Scientists and technologists pursue knowledge in a purely reasoned and systematic way, free from the societal influences and biases that shape other disciplines.

 That was the commonly held view when Sheila Jasanoff, Ph.D. ’73, J.D. ’76, was at Radcliffe College in the early 1960s. Over the next five decades she blazed a trail, first at Cornell and then at Harvard Kennedy School, where she has taught since 1998, showing scholars in those fields how inextricability linked their work — and the way it’s understood and received — is to the social, political, and philosophical contexts of the time.

Now Jasanoff, the Pforzheimer Professor of Science and Technology at HKS, has been awarded the 2022 Holberg Prize for her pioneering role in Science and Technology Studies (STS). The award, funded by the Norwegian government and administered by the University of Bergen, is given out annually to a scholar who has made major contributions to the humanities, social sciences, law, and theology. Past Harvard recipients include Cass Sunstein (2018), Robert Walmsley University Professor at Harvard Law School, and Stephen Greenblatt (2016), John Cogan University Professor of the Humanities at Harvard.

While “overwhelming” on a personal level, Jasanoff said the prize, announced last week, is also “an incredible validation that people recognize the worth of this thing that we’ve been working on for years.”

An early research project, in which she compared carcinogen regulations in different countries, yielded unexpectedly disparate results, which piqued her interest in the various ways scientific data and research are understood and responded to by policymakers.

“This taught me that the same fact does not produce the same policy result or the same interpretation,” she said. “That’s what really set me on this path. … it led me to ask deeper questions about what makes that fact a fact? What makes people see certain things and believe them?”

The field has shattered the notion that scientific and technological findings objectively capture the world as it really is, she said.

“Our scientific pictures of the world are really the product of social activity at a lot of different levels,” from what we choose to examine, to how we examine them, to the methodology and objectives, to what is focused on and ignored. “These are all profoundly socially inflected,” she said.

As director of the Program on Science, Technology and Society at HKS, which she founded in 2002, Jasanoff has been instrumental in developing and bringing legitimacy to the field, Harvard colleagues say.

“She’s not just a pioneer. She has created a new discipline … a way of asking questions about science and technology” that scientists “tend to overlook,” said Daniel Schrag, Sturgis Hooper Professor of Geology and professor of environmental science and engineering at Harvard, and co-director of the Belfer Center’s Program on Science, Technology and Public Policy at HKS.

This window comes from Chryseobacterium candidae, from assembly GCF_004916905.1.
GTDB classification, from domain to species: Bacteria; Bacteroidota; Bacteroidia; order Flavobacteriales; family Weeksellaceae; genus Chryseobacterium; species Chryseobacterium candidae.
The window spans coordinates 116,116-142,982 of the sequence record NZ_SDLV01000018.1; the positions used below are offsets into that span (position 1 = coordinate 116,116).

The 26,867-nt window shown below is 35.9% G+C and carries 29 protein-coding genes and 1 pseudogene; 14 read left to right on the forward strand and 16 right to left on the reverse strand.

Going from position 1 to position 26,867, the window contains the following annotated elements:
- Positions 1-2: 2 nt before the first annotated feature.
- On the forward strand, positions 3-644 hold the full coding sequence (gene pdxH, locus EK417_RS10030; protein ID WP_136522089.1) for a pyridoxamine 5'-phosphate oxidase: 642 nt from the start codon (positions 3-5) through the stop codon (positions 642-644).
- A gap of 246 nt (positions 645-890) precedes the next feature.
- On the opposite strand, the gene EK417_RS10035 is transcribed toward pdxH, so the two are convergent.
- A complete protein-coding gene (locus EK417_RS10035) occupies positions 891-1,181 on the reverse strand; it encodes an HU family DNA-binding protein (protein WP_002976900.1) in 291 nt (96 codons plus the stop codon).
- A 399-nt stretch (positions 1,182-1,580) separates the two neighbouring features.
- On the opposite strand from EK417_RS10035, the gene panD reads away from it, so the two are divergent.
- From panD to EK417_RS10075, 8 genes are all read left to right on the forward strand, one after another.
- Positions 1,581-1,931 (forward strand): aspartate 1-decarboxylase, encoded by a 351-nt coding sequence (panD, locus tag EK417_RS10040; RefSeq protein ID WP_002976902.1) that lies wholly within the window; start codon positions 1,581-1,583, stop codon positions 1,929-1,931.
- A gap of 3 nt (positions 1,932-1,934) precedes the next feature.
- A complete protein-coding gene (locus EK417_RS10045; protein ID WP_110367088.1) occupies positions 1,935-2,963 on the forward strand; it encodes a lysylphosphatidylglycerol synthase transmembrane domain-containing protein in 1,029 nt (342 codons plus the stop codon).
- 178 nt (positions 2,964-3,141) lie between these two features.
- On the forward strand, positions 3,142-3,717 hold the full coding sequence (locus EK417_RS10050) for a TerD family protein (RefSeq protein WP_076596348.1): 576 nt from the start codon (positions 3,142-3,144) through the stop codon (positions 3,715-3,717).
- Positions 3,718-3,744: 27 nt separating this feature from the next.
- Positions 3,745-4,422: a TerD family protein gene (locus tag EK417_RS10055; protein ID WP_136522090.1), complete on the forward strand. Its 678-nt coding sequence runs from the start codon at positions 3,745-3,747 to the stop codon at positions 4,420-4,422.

Unlike the history of science, “What Sheila’s work does is look at contemporary social and other issues of the impact of science and technology as a combined unit,” said former SEAS Dean Venkatesh Narayanamurti, Benjamin Peirce Professor of Technology and Public Policy, Engineering and Applied Sciences, and Physics Emeritus at Harvard University, who describes STS as “a highly interdisciplinary field, which only recently has been accepted as a coherent discipline.”

“For me, that is the elegance of her work — articulating that you can’t separate science and society and ethics and morals. Because the very way in which you do science, the very questions you ask, the methods that you use, they’re all embedded in things that are outside science,” said Venkatesh N. Murthy, Raymond Leo Erikson Life Sciences Professor of Molecular and Cellular Biology. Murthy said many of his graduate students now seek out STS training, something they rarely did a decade ago.

Jasanoff’s background in math, linguistics, and law makes her perhaps uniquely suited to convene scholars across these disciplines in a credible way, said Narayanamurti.

“You can’t just look at social science independent of the scientists and technologists who actually do the work. You really want to bridge all those disciplines. It’s hard to do.”

Jasanoff is currently working on research to identify a more cross-disciplinary, cross-cultural, and cross-sectoral approach to the future of gene editing; reimagine future Silicon Valleys to include the perspectives of those outside of tech; and analyze the policy responses to COVID in 16 different countries, including the U.S. She plans to use the $675,000 prize money to help support the Science and Democracy Network, a group she founded in 2002 comprised of about 600 scholars from around the world. The group will meet in Cambridge in July.

“This is not about doing history of science. It’s not about doing sociology,” she said of the field. “It’s about taking science and technology seriously and teaching our students and some of the public how to become conversant with being in a technological civilization. I think that if COVID has taught us anything, it’s about the urgency of doing that.”